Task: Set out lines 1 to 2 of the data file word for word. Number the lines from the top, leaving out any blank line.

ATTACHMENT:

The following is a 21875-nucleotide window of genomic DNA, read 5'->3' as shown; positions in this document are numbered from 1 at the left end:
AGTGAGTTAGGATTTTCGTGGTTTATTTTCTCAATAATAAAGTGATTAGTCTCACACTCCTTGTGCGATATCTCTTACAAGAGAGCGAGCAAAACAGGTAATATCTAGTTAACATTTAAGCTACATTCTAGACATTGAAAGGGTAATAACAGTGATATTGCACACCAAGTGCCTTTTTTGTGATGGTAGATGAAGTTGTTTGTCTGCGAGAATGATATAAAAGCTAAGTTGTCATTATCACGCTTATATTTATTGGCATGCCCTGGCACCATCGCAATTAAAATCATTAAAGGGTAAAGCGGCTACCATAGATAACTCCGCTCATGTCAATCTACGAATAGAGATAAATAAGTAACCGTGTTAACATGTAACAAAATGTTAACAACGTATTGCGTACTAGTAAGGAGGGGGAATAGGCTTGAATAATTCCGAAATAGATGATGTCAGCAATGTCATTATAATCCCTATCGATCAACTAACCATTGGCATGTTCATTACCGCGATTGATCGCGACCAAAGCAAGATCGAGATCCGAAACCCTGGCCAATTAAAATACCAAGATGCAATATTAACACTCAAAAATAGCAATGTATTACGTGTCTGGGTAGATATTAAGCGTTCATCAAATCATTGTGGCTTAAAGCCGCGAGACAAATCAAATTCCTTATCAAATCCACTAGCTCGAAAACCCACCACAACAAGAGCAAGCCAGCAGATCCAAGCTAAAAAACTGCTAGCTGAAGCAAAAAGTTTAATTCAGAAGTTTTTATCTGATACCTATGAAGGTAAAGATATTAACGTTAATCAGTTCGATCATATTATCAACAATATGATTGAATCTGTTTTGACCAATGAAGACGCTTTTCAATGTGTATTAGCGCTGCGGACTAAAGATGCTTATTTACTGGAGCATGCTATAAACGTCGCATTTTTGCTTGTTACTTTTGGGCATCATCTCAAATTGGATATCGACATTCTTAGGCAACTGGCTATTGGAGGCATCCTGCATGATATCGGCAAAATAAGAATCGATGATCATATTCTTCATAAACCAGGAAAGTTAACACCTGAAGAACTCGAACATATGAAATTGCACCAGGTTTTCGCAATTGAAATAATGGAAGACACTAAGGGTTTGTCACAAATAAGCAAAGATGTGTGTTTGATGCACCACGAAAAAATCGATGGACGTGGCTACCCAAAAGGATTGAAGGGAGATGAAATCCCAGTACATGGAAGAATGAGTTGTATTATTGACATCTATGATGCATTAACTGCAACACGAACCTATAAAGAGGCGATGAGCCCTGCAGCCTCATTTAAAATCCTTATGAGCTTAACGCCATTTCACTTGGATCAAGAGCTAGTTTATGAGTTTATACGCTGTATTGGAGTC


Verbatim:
The following is a 21875-nucleotide window of genomic DNA, read 5'->3' as shown; positions in this document are numbered from 1 at the left end:
AGTGAGTTAGGATTTTCGTGGTTTATTTTCTCAATAATAAAGTGATTAGTCTCACACTCCTTGTGCGATATCTCTTACAAGAGAGCGAGCAAAACAGGTAATATCTAGTTAACATTTAAGCTACATTCTAGACATTGAAAGGGTAATAACAGTGATATTGCACACCAAGTGCCTTTTTTGTGATGGTAGATGAAGTTGTTTGTCTGCGAGAATGATATAAAAGCTAAGTTGTCATTATCACGCTTATATTTATTGGCATGCCCTGGCACCATCGCAATTAAAATCATTAAAGGGTAAAGCGGCTACCATAGATAACTCCGCTCATGTCAATCTACGAATAGAGATAAATAAGTAACCGTGTTAACATGTAACAAAATGTTAACAACGTATTGCGTACTAGTAAGGAGGGGGAATAGGCTTGAATAATTCCGAAATAGATGATGTCAGCAATGTCATTATAATCCCTATCGATCAACTAACCATTGGCATGTTCATTACCGCGATTGATCGCGACCAAAGCAAGATCGAGATCCGAAACCCTGGCCAATTAAAATACCAAGATGCAATATTAACACTCAAAAATAGCAATGTATTACGTGTCTGGGTAGATATTAAGCGTTCATCAAATCATTGTGGCTTAAAGCCGCGAGACAAATCAAATTCCTTATCAAATCCACTAGCTCGAAAACCCACCACAACAAGAGCAAGCCAGCAGATCCAAGCTAAAAAACTGCTAGCTGAAGCAAAAAGTTTAATTCAGAAGTTTTTATCTGATACCTATGAAGGTAAAGATATTAACGTTAATCAGTTCGATCATATTATCAACAATATGATTGAATCTGTTTTGACCAATGAAGACGCTTTTCAATGTGTATTAGCGCTGCGGACTAAAGATGCTTATTTACTGGAGCATGCTATAAACGTCGCATTTTTGCTTGTTACTTTTGGGCATCATCTCAAATTGGATATCGACATTCTTAGGCAACTGGCTATTGGAGGCATCCTGCATGATATCGGCAAAATAAGAATCGATGATCATATTCTTCATAAACCAGGAAAGTTAACACCTGAAGAACTCGAACATATGAAATTGCACCAGGTTTTCGCAATTGAAATAATGGAAGACACTAAGGGTTTGTCACAAATAAGCAAAGATGTGTGTTTGATGCACCACGAAAAAATCGATGGACGTGGCTACCCAAAAGGATTGAAGGGAGATGAAATCCCAGTACATGGAAGAATGAGTTGTATTATTGACATCTATGATGCATTAACTGCAACACGAACCTATAAAGAGGCGATGAGCCCTGCAGCCTCATTTAAAATCCTTATGAGCTTAACGCCATTTCACTTGGATCAAGAGCTAGTTTATGAGTTTATACGCTGTATTGGAGTC